The Katana syndrome holds that Asian martial arts and especially sword craft was highly superior to that of Medieval European techniques and blades. Thus the katana is the ultimate melee weapon and should deal out more damage than a European longsword. It has the best grade steel, best edge etc.
Katanas are bitching. Samurai are bitching. I just got through laughing and screaming and misting up over the final season of Samurai Jack. However, Toledo steel was the best in the world at the time in terms of flexibility and durability. Many well made European blades were every bit as deadly as the Katana. For that matter European warriors had a better grasp of technique than stand there and taketh it whilst thou hammer the other guyye. But see this mini-series called Shogun came out in the 80's. Everyone got into Asian culture (a good thing) and gamers got carried away.
So if you're going to write up a bunch of new weapons, say, you want your stuff to stand out and some people believe extra damage dice or points or mods or whatever is the way to go. People building a new pistol will obviously want it to be better than previous weapons and that means more damage, right?
Not really. A lot of firearms have gotten modifications to make them better at a specific job. The same holds true for most other equipment but firearms, weapons in general, are usually the best mass production technology people have. As my character Luch might remark, you can learn a lot about local technology and culture by what people are trying to kill you with.
A gun that does 4d6 damage as opposed to 3d6 won't do you any good if you get nerfed before you can draw it or arrested before you complete your ... assignment. Concealment or just ease of use is extremely important for weapons. If they're hard to tote about you might set them down at the wrong moment. One of the most important features of a sword for example, was that it could be worn sheathed at your side. A spear or axe had to be carried constantly and it was a pain in the axe err ass.
Pistols were drasticaly inferior to rifles but again, they could be toted about fairly easily. Reaching for your shotgun could get you killed.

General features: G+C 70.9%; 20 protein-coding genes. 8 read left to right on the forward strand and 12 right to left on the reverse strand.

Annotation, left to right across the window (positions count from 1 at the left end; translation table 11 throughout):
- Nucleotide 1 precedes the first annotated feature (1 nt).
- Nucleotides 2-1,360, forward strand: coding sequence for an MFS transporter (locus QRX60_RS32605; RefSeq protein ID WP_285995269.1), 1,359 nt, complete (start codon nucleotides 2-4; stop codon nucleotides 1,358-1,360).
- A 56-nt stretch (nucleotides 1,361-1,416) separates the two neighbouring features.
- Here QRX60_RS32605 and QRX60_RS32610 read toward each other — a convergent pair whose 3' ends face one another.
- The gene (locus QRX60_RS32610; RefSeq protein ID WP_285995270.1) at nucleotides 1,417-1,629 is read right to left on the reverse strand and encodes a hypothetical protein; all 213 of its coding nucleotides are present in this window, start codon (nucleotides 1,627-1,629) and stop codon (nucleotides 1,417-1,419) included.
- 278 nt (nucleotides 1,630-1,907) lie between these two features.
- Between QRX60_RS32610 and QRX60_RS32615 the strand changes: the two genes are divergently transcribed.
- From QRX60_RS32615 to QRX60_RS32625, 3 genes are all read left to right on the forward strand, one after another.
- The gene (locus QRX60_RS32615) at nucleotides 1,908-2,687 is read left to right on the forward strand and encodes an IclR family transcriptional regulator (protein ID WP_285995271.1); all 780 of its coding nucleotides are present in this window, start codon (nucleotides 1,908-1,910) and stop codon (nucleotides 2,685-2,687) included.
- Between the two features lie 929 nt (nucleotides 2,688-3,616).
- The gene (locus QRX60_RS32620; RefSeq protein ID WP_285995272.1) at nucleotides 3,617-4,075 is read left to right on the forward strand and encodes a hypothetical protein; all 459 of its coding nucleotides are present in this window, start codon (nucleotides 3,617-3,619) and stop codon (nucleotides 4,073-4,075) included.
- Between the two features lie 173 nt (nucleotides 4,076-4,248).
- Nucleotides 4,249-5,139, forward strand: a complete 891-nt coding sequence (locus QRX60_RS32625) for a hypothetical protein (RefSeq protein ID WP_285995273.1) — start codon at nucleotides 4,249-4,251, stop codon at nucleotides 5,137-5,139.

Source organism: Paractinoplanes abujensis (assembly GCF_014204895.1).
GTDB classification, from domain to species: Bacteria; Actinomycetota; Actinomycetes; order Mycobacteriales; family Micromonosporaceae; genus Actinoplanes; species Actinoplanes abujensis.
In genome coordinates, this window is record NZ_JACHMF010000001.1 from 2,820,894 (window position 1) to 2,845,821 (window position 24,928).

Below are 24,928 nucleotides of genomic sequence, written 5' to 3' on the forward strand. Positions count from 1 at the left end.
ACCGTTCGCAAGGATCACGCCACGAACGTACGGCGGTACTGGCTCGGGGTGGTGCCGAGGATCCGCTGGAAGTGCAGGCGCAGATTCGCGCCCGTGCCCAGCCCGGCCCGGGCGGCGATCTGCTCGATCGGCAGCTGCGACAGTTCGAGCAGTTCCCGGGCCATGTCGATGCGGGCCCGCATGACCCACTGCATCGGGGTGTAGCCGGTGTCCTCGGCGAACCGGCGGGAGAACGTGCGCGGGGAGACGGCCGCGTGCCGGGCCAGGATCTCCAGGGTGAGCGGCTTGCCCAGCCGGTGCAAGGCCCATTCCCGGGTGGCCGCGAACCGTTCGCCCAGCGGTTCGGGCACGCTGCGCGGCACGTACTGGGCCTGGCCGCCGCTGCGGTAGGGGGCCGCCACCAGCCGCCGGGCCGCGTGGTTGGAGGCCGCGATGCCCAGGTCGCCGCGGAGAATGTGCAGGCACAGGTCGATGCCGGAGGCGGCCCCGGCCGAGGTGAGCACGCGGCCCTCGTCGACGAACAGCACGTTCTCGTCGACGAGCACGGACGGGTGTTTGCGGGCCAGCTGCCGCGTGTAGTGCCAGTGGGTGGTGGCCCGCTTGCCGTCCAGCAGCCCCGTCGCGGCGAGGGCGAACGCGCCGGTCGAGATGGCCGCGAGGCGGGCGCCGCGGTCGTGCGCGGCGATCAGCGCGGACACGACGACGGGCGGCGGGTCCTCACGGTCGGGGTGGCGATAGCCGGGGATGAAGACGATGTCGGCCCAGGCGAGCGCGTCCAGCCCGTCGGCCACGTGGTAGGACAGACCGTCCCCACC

So I'm writing up some diesel-y weapon and equipment stats and I find I have even less incentive to vary damage than usual. See my products are geared mainly for Cepheus Engine or White Star folks. Cepheus Engine caps most slug damage at 3d6 because, hey, shooting right through your body places an upper limit on what a bullet can do. Similarly in White Star damage is based on the highly abstract hit points. Hit points, we've been told, represents the ability to turn a major injury into relatively minor cuts and scuffs through skill, experience and luck.
If you're lucky enough to avoid a bullet, beam or blade its damage potential doesn't really matter. If you're out of luck the same holds true. A dagger in the heart kills as surely as a bullet.
The upshot on this is my equipment and weapon right ups are going to focus on utility and other considerations. What about a pistol that does moderate damage but is so easy to use anyone can grab it and begin popping (at least at short range)? What about a rifle that collapses to easily store under a coat (I loved the Mass Effect weapons)? Or how about just ramping up the number of charges or rounds or whatever?
I'll note in closing that many weapons (or at least ammunition) are built to specifically limit performance (meaning damage). You might not want a high power blaster for a hold out on your bridge. Yes you'll shoot right through that hijacker ... and your control panel, and your pilot. This is why my 'Trader Carbines' have several types of ammunition for shooting it out on your ship or on theirs.